We have all been there; the wiggling from side to side, swaying in hopefully the right direction, trying to hold still to avoid the inevitable. You find your feet at a sheet of ice and you try all the tricks to avoid falling. Whether it is to avoid public embarrassment or injury, we have all played this dance one time or another. We may have some tips to help to avoid your next trip.
1. It is always a good idea to allow yourself extra time to arrive to your destination safely. Feeling rushed will not only distract you but also make you move quicker while unaware of your footing.
2. Walk slowly and carefully with steps shoulder width apart and take smaller steps to widen your base of support and maintain your center of gravity for better balance. Do not take shortcuts that may be unsafe or not treated, and never run on ice.
3. Be aware of your surroundings. Walkways or paths in shaded area should be avoided as these tend to refreeze the quickest, causing an unsafe area for walkers. Avoid areas that have been untreated or still consist of snow, and be cautious of black ice.
4. Choose suitable footwear if possible. Flat footwear with rubber soles tend to have better traction than leather soled or high heels. There are also ice grippers or traction cleats that you can purchase separate of your shoe. They are a rubber frame that slides over your shoe with metal traction material on the under side to give you better support for icy conditions.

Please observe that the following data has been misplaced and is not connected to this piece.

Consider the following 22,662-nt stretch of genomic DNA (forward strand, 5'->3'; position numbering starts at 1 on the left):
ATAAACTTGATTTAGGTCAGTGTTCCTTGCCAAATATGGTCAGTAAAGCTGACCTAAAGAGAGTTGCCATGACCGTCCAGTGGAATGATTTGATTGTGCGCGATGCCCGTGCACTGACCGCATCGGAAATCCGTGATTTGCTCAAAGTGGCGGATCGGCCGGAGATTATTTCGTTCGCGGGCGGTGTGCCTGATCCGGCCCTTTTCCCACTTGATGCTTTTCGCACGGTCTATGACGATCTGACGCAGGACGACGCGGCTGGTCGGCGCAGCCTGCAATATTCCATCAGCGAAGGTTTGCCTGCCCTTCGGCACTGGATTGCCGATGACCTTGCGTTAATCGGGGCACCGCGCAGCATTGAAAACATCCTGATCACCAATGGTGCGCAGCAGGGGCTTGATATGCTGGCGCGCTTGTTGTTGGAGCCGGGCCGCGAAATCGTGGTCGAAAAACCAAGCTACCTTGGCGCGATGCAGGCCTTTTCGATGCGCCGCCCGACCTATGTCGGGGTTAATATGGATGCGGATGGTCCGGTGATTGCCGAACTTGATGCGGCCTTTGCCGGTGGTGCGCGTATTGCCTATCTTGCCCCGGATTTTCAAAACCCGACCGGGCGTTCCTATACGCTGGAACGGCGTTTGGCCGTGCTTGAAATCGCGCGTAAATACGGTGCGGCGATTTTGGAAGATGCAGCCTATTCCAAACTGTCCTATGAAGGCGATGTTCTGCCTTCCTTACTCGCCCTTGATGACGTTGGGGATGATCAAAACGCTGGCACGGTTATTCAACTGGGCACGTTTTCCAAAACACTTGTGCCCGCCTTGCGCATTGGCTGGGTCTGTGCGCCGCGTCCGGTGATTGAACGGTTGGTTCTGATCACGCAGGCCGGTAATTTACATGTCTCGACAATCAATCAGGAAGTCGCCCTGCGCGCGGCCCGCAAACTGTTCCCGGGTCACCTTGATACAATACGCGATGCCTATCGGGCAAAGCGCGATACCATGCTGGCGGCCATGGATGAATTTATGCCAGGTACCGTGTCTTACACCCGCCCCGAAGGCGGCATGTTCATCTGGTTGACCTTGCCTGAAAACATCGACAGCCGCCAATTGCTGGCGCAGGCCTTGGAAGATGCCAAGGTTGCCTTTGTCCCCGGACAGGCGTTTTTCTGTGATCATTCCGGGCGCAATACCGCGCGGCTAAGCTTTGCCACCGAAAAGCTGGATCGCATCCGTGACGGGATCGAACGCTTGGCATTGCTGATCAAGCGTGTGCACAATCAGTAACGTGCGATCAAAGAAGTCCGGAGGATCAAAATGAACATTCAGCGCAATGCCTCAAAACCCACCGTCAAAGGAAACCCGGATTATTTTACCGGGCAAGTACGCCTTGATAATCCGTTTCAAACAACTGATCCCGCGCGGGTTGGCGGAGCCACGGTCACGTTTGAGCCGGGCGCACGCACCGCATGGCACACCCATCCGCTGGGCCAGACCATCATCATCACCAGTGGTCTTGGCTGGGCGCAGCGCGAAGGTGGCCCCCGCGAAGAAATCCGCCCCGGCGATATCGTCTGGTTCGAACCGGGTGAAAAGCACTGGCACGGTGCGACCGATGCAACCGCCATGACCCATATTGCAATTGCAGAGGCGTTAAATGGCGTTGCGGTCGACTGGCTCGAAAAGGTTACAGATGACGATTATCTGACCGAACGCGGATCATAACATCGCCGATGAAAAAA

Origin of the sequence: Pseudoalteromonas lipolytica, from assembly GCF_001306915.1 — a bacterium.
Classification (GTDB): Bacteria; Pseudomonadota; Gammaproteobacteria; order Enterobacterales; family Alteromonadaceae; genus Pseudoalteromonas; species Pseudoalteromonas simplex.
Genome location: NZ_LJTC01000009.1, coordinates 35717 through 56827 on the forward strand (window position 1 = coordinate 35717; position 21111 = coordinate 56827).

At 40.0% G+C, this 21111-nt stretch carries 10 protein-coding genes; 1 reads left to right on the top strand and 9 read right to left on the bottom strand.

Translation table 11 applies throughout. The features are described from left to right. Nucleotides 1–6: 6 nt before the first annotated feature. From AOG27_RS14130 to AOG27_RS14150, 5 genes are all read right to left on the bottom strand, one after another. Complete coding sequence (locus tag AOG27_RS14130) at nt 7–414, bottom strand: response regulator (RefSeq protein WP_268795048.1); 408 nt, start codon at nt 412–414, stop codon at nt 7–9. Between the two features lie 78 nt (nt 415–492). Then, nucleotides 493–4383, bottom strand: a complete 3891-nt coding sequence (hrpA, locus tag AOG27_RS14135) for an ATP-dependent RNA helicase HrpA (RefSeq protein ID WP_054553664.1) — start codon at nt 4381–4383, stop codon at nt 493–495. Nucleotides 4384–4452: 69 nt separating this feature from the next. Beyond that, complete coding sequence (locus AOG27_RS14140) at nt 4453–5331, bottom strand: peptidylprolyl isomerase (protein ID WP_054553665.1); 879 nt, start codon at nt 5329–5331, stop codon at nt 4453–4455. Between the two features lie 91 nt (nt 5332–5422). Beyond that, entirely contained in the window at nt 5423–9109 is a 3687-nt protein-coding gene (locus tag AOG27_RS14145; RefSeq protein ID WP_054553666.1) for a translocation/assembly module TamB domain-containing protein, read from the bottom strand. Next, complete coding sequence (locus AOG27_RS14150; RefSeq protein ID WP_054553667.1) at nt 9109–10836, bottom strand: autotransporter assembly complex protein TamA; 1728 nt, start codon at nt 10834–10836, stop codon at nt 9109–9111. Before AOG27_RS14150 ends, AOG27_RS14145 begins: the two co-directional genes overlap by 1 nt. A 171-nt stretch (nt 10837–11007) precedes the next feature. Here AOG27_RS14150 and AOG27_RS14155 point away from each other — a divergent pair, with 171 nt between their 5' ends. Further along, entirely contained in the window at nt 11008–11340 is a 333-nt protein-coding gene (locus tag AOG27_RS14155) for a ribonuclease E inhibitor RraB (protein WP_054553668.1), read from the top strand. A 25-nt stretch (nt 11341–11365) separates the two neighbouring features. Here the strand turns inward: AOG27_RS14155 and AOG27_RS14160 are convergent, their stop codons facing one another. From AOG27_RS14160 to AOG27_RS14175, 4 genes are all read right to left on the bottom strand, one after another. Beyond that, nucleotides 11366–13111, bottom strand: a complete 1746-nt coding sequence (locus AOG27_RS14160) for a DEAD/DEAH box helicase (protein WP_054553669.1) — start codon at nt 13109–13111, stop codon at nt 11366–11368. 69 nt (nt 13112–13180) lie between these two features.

5. Try to avoid carrying large or heavy items, make multiple trips or ask for help if available. If you are carrying a backpack or bag, carry it in front of your person to center it over your base of support and possibly cushion your fall.
6. Be careful getting in and out of vehicles or walking up or down on uneven surfaces/stairs. Use hand supports on vehicles and railings when possible. In these situations you are transferring your body weight to propel out of the car or descend down the path, so your balance is already compromised to stay upright or perform functionally.
7. Keep your hands out of your pockets and free for balance and an option to catch your fall. However, be careful with catching yourself with an open hand, many injuries can occur when trying to catch yourself.
8. Try to remain relaxed and exhale, rigidity causes muscles to tense causing increased damage to tissue. If agile enough, tuck and roll or pivot to your side, these can help save major injury to your extremities by offering a softer fall.
It is also a good idea to practice your balance regularly to increase stability and balance for situations beyond your control. Talk with your therapist at Premier Therapy for exercises and activities to work on. Lastly, if you do happen to get an injury, your friends at Premier Therapy can help you with recovery.